I like anything that is original and exciting to look at. There are so many talented people out there and all are worthy of acknowledgement. Some of the photographers I admire most are fashion photographer Nick Knight, who is currently doing really interesting moving image work on his showstudio website and collaborating and supporting others to do the same. Tim Walker’s work is amazing and portrays a quintessentially, quirky British look. Similar in style is Julia Fullerton-Batten. If I was to nominate a Photoshop artist I would say Swedish photographer, Erik Johansson, who combines great Photoshop artistry with wit and style.
It so happens I have also been working on a new book, this time it’s going to be about professional photography and titled ‘Photographers at Work’. Basically it is about the core things you need to do when setting up in business as a photographer and mainly consists of interviews with working photographers, done as both text and video interviews. It is has been a great experience to concentrate on the work of other professionals, whose work I admire.
What social networks do you like most? Which present good examples of Photography the best?
I have various social media accounts, such as Flickr, Twitter, LinedIn, Google+, but I am not particularly active on any of them apart from my ‘MartinEveningPhotoshopAndPhotography’ business Facebook page. These days there is so little time to get work done that social media is a low priority, especially when there is so much work that needs to be taken care of first. I am also cautious about terms of service, which is why I would never use Instagram and for sites like Facebook always embed a watermark. I urge others to do the same and clearly assert their copyright.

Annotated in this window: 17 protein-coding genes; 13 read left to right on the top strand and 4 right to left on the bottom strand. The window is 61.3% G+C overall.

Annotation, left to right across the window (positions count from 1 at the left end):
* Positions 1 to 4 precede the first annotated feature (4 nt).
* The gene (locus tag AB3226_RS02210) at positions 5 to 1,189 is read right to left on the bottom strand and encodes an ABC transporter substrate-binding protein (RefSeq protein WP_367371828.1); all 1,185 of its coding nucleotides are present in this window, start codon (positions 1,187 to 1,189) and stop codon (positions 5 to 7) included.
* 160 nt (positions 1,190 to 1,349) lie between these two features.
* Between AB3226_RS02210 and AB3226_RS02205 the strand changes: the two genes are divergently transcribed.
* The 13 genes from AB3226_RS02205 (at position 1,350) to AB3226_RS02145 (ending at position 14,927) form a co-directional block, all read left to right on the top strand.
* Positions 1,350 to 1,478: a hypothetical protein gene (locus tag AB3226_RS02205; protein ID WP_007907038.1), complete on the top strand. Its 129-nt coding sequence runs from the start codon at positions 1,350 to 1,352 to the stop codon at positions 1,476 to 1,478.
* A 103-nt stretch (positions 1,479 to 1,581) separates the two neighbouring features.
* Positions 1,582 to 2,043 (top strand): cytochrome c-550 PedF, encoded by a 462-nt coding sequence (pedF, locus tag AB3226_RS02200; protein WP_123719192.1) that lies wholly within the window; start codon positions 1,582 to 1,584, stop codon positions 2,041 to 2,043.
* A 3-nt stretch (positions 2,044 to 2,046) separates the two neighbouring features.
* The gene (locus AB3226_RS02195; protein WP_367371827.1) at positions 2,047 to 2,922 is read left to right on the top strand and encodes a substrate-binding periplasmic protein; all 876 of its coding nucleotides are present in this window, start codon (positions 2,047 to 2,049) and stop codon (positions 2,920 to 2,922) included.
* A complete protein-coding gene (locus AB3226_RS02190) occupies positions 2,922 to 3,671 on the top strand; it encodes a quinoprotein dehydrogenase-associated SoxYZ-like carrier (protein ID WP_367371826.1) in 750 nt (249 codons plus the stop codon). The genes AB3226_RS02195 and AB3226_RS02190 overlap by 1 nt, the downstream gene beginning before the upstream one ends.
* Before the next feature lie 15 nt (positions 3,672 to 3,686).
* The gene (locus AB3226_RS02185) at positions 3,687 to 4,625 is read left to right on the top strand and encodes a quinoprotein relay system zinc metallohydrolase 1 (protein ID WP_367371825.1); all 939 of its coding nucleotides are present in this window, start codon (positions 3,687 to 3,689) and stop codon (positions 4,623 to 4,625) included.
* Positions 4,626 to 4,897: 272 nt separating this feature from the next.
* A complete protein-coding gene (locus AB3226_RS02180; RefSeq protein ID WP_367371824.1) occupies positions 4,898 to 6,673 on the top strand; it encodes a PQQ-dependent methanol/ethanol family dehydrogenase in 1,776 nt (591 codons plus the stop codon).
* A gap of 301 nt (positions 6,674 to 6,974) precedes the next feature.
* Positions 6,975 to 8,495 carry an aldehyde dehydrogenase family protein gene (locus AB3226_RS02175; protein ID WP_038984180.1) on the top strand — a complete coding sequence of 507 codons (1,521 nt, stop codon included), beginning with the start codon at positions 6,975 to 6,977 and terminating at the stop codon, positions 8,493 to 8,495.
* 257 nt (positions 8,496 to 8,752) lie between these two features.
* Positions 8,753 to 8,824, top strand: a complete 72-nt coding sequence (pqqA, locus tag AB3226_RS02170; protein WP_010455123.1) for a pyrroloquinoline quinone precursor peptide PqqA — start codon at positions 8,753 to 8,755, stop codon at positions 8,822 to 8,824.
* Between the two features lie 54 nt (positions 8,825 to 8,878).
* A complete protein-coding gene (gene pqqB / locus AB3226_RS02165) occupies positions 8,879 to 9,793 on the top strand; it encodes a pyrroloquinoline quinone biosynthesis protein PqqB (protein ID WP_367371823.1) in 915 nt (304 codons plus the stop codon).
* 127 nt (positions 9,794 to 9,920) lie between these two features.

What is your prediction of the evolution of social networks? How do you think these networks will showcase artists and Photographers better in the future?
I may not have the time to get involved much myself, but I acknowledge it is important if you career is primarily involved with producing creative work and making a living from that. It is the new way to promote yourself, to build an online community and drive people to your website. At the same time, as I just mentioned, photographers and artists have to educate themselves about the importance of copyright, which is the lifeblood of any creative career. It’s all very well blithely sharing what you do, but do keep a tabs on how changing terms of service may affect your creative assets.
What predictions do you have for the future of Photoshop and Lightroom?
Photoshop has pretty much got to the stage where most of the big development has been done and it is more a case of fine-tuning as new features evolve. The same is kind of true for Lightroom, though I feel there are a lot more things we will want to see added to this program. I also think creative users of these programs will use these tools in a more matter of fact way, where we will see a resurgence of more classic styles of image making and the Photoshop/Lightroom element is more incidental, rather than a notable feature. Take for example the backlash against the obvious HDR image processing look. A few years from now I reckon we’ll see a more subdued approach to HDR photography.